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Coronavirus leads two prime Atlantic City restaurants to close

Two people eat in an otherwise empty Continental restaurant in Atlantic City

Two people eat in an otherwise empty Continental restaurant in Atlantic City, N.J. on Jan. 23, 2020. (AP Photo/Wayne Parry)

Two popular and highly regarded restaurants in Atlantic City will remain closed permanently, victims of the coronavirus and the restrictions that came with it.

Philadelphia restaurateur Stephen Starr told The Associated Press on Tuesday that Buddakan and The Continental, which have been closed since mid-March, will not reopen.

Both were located inside the former Playground Pier, which Caesars Entertainment recently repurchased from developer Bart Blatstein. The pier has had extremely low levels of foot traffic and a majority of its stores have been empty for more than a year.

The two eateries combined employed more than 100 people. Employees were notified late Monday that the businesses would not reopen.

“It was a nice run, but we had to say goodbye,” said Starr, who operates high-profile restaurants in Philadelphia, New York, Washington and Paris that remain in business.

“We couldn’t continue in this environment with the coronavirus and the current state of the pier,” he said. “There was barely anyone left there except us.”

Regardless of who owned it, the pier has struggled for years, due in part to its location jutting out over the ocean across the Boardwalk from Caesars casino. Guests either had to find a parking space in a parking garage the casino also shares with a hospital, or find a space in a lot blocks away and walk to the pier.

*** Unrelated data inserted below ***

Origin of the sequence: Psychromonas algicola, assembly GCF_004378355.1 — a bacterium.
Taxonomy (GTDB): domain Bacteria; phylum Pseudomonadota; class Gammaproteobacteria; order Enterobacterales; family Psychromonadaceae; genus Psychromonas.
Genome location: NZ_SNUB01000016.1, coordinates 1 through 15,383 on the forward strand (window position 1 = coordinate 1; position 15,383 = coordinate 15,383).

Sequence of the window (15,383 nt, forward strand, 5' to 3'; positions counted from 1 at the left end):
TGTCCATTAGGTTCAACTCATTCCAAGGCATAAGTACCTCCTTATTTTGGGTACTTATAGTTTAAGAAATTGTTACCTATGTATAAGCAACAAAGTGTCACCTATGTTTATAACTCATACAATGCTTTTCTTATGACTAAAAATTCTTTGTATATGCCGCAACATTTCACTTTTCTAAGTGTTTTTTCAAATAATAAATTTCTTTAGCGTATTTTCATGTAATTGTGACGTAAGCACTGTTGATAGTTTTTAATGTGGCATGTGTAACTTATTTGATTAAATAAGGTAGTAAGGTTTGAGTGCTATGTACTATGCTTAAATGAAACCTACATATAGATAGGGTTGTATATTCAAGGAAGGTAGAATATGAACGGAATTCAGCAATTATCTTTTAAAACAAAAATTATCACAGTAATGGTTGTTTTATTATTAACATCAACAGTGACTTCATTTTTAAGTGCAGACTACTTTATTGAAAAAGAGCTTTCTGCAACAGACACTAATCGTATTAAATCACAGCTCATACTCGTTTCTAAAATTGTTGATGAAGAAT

Nonetheless, Starr’s two restaurants there consistently won rave reviews from customers and were regarded as among Atlantic City’s top eateries. Diners went online Tuesday afternoon to lament the absence of The Continental’s Brussels sprouts and wasabi mashed potatoes, and the oversized martinis that often accompanied them.

Kris Neff, executive chef at The Continental, said the months-long closure because of the virus, and the lack of foot traffic made it difficult to survive.

“The occupancy in Atlantic City, for sure, would not have been there, not being able to host the large conferences and concerts that enable us to be profitable,” he said. “As far as destination restaurants in Atlantic City go, this is definitely a big loss.”

He plans to launch a private chef business shortly.

In a statement, Caesars Entertainment said the businesses were “certainly two of Atlantic City’s premier restaurants.”

“We will certainly miss the great food, exceptional service, and most importantly, the great team of people who worked there, the statement read. ”We wish them much success.”

Starr said he opted not to reopen a month ago when New Jersey allowed indoor dining to resume, but only at 25% of capacity.

“We would have lost tens, if not hundreds, of thousands of dollars,” he said.

He made the decision to close a Continental restaurant in Philadelphia a week ago, but said it will eventually reopen with a new concept.

“We are still very open as a company,” he said. “We are surviving in many other places. But to open just before winter, during the virus on an empty pier in Atlantic City would have been a disaster.”

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